57. DeNardo, D.G.; Coussens, L.M. Inflammation and breast cancer. Balancing immune response: Crosstalk between adaptive and innate immune cells during breast cancer progression. Breast Cancer Res. 2007, 9, 212. [Google Scholar] [CrossRef] [PubMed]
  58. Abu Saadeh, F.; Norris, L.; O’Toole, S.; Mohamed, B.M.; Langhe, R.; O’Leary, J.; Gleeson, N. Tumour expresion of tissue factor and tissue factor pathway inhibitor in ovarian cancer- relationship with venous thrombosis risk. Thrombo. Res. 2013, 132, 627–634. [Google Scholar] [CrossRef] [PubMed]
  59. Stavik, B.; Tinholt, M.; Sletten, M.; Skretting, G.; Sandset, P.M.; Iversen, N. TFPIα and TFPIβ are expressed at the surface of breast cancer cells and inhibit tf-fviia activity. J. Hematol. Oncol. 2013, 6, 5. [Google Scholar] [CrossRef] [PubMed]
  60. Iversen, N.; Lindahl, A.K.; Abildgaard, U. Elevated tfpi in malignant disease: Relation to cancer type and hypercoagulation. Br. J. Haematol. 1998, 102, 889–895. [Google Scholar] [PubMed]
  61. Gandemer, V.; Rio, A.G.; de Tayrac, M.; Sibut, V.; Mottier, S.; Ly Sunnaram, B.; Henry, C.; Monnier, A.; Berthou, C.; le Gall, E.; et al. Five distinct biological processes and 14 differentially expressed genes characterize TEL/AML1-positive leukemia. BMC Genomics 2007, 8, 385. [Google Scholar] [CrossRef] [PubMed]
  62. Kurer, M.A. Protein and mrna expression of tissue factor pathway inhibitor-1 (TFPI-1) in breast, pancreatic and colorectal cancer cells. Mol. Biol. Rep. 2007, 34, 221–224. [Google Scholar] [CrossRef] [PubMed]
  63. Sierko, E.; Wojtukiewicz, M.Z.; Zimnoch, L.; Kisiel, W. Expression of tissue factor pathway inhibitor (TFPI) in human breast and colon cancer tissue. Thromb. Haemost. 2010, 103, 198–204. [Google Scholar] [CrossRef] [PubMed]
  64. Barth, R.F.; Kaur, B. Rat brain tumor models in experimental neuro-oncology: The C6, 9l, T9, RG2, F98, BT4C, RT-2 and CNS-1 gliomas. J. Neurooncol. 2009, 94, 299–312. [Google Scholar] [CrossRef] [PubMed]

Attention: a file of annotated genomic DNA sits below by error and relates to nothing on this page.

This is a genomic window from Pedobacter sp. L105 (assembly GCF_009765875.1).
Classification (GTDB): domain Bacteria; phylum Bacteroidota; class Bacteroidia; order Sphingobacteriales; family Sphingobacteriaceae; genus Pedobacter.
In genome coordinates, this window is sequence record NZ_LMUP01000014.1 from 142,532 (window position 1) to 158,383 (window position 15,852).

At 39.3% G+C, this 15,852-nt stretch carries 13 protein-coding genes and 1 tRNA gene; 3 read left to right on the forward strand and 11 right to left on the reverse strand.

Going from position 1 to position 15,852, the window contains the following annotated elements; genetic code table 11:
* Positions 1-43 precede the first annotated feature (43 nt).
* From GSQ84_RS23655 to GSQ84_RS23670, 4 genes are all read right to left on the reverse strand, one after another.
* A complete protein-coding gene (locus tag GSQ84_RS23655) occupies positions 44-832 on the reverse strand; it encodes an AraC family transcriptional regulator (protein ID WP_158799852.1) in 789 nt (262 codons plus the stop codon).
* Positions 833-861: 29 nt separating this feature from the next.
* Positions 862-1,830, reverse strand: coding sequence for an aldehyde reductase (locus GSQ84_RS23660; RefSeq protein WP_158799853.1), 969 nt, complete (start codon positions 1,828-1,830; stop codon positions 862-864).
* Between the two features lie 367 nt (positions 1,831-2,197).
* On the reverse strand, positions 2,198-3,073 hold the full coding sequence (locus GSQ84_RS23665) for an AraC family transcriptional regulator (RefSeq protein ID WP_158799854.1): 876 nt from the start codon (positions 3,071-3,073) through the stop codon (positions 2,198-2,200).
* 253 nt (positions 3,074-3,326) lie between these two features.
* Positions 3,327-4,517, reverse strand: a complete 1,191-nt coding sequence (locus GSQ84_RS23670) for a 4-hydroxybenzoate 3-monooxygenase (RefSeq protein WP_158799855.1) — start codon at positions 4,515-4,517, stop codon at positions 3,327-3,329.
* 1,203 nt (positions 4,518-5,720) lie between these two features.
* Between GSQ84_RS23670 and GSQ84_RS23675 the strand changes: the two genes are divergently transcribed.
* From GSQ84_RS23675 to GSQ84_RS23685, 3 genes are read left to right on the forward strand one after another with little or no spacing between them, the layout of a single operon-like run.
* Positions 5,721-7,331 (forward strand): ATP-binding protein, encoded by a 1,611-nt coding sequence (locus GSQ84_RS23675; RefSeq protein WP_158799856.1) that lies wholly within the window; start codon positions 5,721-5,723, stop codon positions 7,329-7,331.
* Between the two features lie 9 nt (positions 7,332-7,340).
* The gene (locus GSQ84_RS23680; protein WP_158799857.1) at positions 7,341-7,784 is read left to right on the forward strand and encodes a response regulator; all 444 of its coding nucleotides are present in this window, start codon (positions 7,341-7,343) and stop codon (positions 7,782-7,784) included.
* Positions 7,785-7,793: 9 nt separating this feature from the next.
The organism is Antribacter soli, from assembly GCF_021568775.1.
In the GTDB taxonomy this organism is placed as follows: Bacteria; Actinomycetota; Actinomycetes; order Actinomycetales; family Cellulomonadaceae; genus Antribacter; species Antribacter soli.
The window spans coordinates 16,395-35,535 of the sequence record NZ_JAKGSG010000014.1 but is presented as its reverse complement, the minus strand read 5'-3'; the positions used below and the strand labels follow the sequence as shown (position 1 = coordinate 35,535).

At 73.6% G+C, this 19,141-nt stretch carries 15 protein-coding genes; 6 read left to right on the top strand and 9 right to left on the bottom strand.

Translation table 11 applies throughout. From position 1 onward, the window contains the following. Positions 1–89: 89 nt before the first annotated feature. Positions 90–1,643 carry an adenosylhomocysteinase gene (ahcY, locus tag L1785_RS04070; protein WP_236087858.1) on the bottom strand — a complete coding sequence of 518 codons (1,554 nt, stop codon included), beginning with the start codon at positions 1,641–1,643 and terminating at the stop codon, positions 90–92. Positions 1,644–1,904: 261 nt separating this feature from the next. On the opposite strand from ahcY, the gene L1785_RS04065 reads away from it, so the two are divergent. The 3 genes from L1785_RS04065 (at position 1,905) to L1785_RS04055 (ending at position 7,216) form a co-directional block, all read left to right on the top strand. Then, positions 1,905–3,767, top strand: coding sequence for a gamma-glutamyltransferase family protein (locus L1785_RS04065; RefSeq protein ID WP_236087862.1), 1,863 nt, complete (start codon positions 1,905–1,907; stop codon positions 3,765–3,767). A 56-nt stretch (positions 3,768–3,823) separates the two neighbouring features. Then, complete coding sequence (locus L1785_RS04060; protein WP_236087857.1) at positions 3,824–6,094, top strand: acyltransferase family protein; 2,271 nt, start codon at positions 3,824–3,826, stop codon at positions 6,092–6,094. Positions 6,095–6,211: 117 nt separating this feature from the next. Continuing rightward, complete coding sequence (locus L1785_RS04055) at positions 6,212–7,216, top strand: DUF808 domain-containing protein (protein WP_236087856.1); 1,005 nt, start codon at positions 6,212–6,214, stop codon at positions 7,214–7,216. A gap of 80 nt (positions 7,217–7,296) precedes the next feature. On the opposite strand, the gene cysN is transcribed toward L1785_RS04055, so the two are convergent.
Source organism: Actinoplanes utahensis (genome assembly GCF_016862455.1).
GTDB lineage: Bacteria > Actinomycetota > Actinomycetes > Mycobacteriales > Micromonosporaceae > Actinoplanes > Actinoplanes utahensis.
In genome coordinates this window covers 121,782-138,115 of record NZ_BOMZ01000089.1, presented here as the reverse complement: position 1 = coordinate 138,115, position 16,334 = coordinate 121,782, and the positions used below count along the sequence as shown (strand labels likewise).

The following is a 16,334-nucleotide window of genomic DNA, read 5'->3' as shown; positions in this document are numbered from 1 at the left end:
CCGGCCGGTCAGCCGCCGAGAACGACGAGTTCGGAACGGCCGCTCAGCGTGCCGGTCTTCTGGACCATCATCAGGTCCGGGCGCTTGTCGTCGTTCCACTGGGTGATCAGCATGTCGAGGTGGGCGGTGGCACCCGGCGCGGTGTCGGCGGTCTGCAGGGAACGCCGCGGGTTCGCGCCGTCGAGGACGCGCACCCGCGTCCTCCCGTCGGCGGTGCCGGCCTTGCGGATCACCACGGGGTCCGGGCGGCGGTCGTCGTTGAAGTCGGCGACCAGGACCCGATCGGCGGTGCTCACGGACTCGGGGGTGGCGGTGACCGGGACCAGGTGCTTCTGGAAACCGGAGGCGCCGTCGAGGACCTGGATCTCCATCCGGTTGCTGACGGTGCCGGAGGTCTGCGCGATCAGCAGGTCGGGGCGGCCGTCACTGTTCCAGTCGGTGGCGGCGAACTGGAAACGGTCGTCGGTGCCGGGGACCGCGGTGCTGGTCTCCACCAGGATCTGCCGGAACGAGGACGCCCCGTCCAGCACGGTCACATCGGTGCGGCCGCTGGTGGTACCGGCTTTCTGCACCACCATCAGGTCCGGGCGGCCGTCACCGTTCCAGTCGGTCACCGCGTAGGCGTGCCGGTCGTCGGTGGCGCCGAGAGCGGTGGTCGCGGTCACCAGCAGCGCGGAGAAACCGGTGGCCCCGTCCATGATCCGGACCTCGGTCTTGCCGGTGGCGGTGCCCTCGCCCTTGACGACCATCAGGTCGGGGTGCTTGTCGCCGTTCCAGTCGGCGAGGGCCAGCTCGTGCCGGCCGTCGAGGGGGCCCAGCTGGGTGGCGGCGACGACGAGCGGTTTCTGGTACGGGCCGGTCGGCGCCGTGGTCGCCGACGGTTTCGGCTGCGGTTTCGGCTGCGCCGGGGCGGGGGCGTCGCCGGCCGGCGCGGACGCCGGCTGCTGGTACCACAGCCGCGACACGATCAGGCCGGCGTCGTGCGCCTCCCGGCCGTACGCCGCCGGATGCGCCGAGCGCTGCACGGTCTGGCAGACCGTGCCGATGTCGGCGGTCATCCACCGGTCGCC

65. Gilkes, D.M.; Semenza, G.L. Role of hypoxia-inducible factors in breast cancer metastasis. Future Oncol. 2013, 9, 1623–1636. [Google Scholar] [CrossRef] [PubMed]
  66. Rivera, L.; Pandika, M.; Bergers, G. Escape mechanisms from antiangiogenic therapy: An immune cell’s perspective. Adv. Exp. Med. Biol. 2014, 772, 83–99. [Google Scholar] [PubMed]
  67. Ranasinghe, W.K.; Baldwin, G.S.; Bolton, D.; Shulkes, A.; Ischia, J.; Patel, O. HIF1α expression under normoxia in prostate cancer—Which pathways to target? J. Urol. 2015, 193, 763–770. [Google Scholar] [CrossRef] [PubMed]
  68. Dano, K. Active outward transport of daunomycin in resistant ehrlich ascites tumor cells. Biochim. Biophys. Acta 1973, 323, 466–483. [Google Scholar] [CrossRef]
  69. Juliano, R.L.; Ling, V. A surface glycoprotein modulating drug permeability in Chinese hamster ovary cell mutants. Biochim. Biophys. Acta 1976, 455, 152–162. [Google Scholar] [CrossRef]
  70. Daniel, C.; Bell, C.; Burton, C.; Harguindey, S.; Reshkin, S.J.; Rauch, C. The role of proton dynamics in the development and maintenance of multidrug resistance in cancer. Biochim. Biophys. Acta 2013, 1832, 606–617. [Google Scholar] [CrossRef] [PubMed]
  71. Perez, J.; Bardin, C.; Rigal, C.; Anthony, B.; Rousseau, R.; Dutour, A. Anti-mdr1 sirna restores chemosensitivity in chemoresistant breast carcinoma and osteosarcoma cell lines. Anticancer Res. 2011, 31, 2813–2820. [Google Scholar] [PubMed]